Action Lens and Tips for Action shots

Discussion in 'Photography Beginners' Forum' started by DeityGraphix, Mar 9, 2010.

  1. DeityGraphix

    DeityGraphix TPF Noob!

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    Hi there, I am new to the board but am really anxious to get more in depth into photography. It really is a passion that has always been here with me.. just very slowly developing.

    My primary subjects are dogs. I do a lot of K9 sporting events and competitions with my dogs and I find it extremely difficult to get good, clear, properly exposed action shots--both indoors and out.

    I am on here to ask everyone here what they would suggest for an action lens? What kind of settings do I use for my camera? Anyother tips and ideas?

    I have a Canon Rebel XTi.

    Thank you in advance!
     
  2. indeedies

    indeedies TPF Noob!

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  3. Big Mike

    Big Mike I am Big, I am Mike Staff Member Supporting Member

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    Welcome to the forum.

    I'm assuming you want crisp, sharp shots of the dogs in action. That means you will need a faster shutter speed to freeze the movement.
    The shutter speed you can use, comes from a few different factors. Most importantly is the amount of light. Outdoors in bright light, it shouldn't be too much of a problem, but indoors, in an arena etc., it can be very challenging.

    The first thing you can do, is to use a large aperture (low F number). The larger the aperture, the faster you shutter speed can be. Second is the ISO. The higher the ISO, the faster your shutter speed can be...but it does add digital noise so you likely won't want to use your highest settings. 800 is probably OK, 1600 and higher would be pusing it with your camera.

    Even that might not be enough. The limiting factor may be the lens. That's why many people buy 'faster' lenses (larger maximum aperture). So instead of a lens with a max aperture of F3.5 to F5.6 (changes with the zoom), you could get a lens that has a max aperture of F2.8 throughout the zoom range. These lenses get expensive though.

    Another upgrade could be the camera body. Some cameras perform much better at higher ISO levels. Something like a 5D mk II, could get pretty good results at ISO 3200 and maybe even 6400, which could give you much faster shutter speeds than ISO 800.

    Yet another option could be to add your own light. Using flash, for example, can really help to freeze subject movement, but you may not want (or be allowed) to use flash for something like this.
     
  4. gsgary

    gsgary Been spending a lot of time on here!

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  5. DeityGraphix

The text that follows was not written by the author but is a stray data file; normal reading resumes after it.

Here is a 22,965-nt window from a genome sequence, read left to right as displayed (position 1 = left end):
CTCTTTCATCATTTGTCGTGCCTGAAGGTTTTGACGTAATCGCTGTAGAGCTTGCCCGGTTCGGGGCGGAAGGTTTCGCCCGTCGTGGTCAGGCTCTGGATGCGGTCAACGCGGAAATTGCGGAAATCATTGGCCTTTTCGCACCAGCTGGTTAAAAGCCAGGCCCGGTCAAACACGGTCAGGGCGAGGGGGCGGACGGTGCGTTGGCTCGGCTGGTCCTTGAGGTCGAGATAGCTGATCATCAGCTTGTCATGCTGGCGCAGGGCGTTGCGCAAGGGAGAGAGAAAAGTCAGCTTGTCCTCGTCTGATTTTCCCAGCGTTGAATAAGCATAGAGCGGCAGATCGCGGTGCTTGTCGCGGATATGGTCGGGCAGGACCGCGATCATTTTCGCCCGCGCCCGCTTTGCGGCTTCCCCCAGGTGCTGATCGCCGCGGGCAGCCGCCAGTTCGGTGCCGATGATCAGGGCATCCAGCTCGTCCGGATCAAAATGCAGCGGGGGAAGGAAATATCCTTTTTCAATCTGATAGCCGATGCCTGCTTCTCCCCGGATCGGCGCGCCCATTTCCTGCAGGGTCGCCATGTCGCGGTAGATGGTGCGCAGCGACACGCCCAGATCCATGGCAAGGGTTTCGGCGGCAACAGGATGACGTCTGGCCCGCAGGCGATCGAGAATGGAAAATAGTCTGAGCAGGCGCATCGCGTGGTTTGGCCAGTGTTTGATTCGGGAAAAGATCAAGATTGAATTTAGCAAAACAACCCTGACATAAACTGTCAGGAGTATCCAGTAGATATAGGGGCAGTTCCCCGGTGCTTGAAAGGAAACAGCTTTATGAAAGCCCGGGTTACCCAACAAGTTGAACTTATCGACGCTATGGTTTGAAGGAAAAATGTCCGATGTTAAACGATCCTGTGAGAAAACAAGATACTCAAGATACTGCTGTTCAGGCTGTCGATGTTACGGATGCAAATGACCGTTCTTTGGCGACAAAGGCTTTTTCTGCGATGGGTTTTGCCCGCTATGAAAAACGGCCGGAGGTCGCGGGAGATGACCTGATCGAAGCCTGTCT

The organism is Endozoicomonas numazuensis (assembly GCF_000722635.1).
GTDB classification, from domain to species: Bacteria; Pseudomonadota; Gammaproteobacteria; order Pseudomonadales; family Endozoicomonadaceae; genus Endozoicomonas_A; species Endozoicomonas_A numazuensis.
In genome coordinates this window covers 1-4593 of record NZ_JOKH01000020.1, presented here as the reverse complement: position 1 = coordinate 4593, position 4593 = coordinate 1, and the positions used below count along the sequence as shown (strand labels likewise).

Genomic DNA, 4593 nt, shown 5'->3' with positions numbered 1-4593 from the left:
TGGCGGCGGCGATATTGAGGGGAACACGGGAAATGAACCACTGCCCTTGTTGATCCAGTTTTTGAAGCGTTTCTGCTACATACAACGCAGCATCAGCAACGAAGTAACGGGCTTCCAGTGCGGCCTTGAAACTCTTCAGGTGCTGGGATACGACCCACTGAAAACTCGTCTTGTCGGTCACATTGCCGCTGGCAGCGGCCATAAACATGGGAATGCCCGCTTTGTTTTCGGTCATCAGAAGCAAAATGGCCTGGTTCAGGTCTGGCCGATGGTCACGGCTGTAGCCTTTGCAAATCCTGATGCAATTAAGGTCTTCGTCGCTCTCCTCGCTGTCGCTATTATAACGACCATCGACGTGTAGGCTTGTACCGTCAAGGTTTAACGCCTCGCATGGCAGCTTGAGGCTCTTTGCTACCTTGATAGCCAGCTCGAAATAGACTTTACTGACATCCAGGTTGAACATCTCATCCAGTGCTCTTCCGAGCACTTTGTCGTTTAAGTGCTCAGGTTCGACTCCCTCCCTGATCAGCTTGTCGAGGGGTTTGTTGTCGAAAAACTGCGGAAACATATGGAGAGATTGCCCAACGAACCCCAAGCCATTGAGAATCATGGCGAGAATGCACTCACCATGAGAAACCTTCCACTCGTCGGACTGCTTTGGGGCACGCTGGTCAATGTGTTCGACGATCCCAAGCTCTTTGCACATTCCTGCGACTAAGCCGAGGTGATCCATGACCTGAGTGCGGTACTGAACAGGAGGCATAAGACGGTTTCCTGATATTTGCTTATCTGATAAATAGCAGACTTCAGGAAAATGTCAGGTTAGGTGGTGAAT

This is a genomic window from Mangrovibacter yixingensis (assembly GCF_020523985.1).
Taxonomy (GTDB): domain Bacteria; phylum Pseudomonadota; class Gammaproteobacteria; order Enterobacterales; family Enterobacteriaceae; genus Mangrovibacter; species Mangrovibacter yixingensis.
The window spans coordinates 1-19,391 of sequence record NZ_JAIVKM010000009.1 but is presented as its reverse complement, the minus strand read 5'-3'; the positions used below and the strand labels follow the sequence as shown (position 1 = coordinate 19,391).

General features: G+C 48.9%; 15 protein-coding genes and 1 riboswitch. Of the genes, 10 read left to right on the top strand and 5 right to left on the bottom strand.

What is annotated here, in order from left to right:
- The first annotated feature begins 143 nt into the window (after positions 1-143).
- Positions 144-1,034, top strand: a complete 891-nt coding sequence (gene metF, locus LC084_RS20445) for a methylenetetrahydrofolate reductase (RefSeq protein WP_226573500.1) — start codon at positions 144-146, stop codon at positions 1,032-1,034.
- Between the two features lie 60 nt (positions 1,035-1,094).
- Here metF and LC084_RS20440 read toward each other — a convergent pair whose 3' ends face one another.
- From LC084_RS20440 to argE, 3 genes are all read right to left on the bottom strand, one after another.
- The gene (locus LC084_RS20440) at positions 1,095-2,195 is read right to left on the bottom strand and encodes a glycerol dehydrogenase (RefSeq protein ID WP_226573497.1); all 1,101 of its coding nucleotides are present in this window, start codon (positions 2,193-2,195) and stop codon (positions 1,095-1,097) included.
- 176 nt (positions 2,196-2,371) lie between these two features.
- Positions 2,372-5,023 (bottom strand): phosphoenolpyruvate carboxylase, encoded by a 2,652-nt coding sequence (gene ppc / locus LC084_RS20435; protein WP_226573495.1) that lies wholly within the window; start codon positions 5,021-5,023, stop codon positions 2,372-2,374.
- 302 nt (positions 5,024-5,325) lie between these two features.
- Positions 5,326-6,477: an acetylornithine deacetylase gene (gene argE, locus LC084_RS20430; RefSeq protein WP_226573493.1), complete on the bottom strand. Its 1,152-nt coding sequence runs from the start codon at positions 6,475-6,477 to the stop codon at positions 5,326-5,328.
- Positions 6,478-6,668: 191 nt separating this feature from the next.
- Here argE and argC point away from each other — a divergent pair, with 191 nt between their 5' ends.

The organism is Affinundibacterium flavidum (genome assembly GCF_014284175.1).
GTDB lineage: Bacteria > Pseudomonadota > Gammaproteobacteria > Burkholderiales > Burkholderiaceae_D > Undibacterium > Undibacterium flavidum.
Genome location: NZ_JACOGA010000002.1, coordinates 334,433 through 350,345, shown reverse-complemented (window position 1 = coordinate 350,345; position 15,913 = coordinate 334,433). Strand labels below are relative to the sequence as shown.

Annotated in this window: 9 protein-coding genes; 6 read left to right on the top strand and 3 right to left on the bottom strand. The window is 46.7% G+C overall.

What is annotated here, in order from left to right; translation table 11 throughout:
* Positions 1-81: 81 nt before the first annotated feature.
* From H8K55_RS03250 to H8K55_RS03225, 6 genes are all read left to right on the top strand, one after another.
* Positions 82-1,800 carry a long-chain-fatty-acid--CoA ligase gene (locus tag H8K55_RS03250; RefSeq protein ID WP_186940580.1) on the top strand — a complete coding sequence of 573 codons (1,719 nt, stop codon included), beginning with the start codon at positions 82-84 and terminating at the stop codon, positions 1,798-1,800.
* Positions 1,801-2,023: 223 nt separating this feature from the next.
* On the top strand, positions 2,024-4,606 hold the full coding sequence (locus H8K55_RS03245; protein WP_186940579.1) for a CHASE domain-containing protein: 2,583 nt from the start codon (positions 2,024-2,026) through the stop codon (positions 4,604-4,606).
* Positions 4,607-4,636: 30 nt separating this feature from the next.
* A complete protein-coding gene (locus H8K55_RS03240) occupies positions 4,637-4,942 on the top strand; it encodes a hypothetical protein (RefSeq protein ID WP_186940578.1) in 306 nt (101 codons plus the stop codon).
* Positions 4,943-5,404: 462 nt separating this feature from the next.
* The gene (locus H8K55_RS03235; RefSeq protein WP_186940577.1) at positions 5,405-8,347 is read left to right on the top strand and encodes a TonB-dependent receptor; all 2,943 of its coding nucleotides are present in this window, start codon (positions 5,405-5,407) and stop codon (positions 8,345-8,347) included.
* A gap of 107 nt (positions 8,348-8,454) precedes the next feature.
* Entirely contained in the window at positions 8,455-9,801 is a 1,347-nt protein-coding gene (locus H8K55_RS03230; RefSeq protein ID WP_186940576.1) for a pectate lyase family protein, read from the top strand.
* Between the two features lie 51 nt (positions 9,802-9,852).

DeityGraphix TPF Noob!

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    Wow.. beautiful shots gsgary! Those are precisly the type of clerity I want to achive. I have tried .. but will fail always. Hmm. here are a few of my photos.. maybe it will help to see what I may be doing wrong? I couldn't tell you the settings used however.

    [​IMG]
    [​IMG]
     
  6. DeityGraphix

    DeityGraphix TPF Noob!

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    And how do I change the aperture speed on my camera?
     
  7. Big Mike

    Big Mike I am Big, I am Mike Staff Member Supporting Member

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    Time to read the manual again (and again). ;)

    You camera has an aperture priority mode (Av). In this mode, the control dial changes the aperture and the camera gives you the corresponding shutter speed.
     
  8. gsgary

    gsgary Been spending a lot of time on here!

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    The biggest problem with your first shot is the harsh sunlight but it can be sorted just a very quick try
    [​IMG]

    your settings were auto iso800, F16, 1/1600 which is way off the mark because you let your camera choose
    I would be on manual iso100 F4 about 1/1000, but for you try aperture priority lens wide open center focus point only AI servo and adjust exposure compensation to get histogram correct shutter speed needs to be above 1/500 if you can't get that turn your iso to 200
    Shooting indoors is total new ball game where expensive lenses are needed
    here's another link to some indoor agility that i had to shoot at iso3200 so the 5D came out
    Dog vegas (march) - Gary Clarke's Photos
     
    Last edited: Mar 9, 2010

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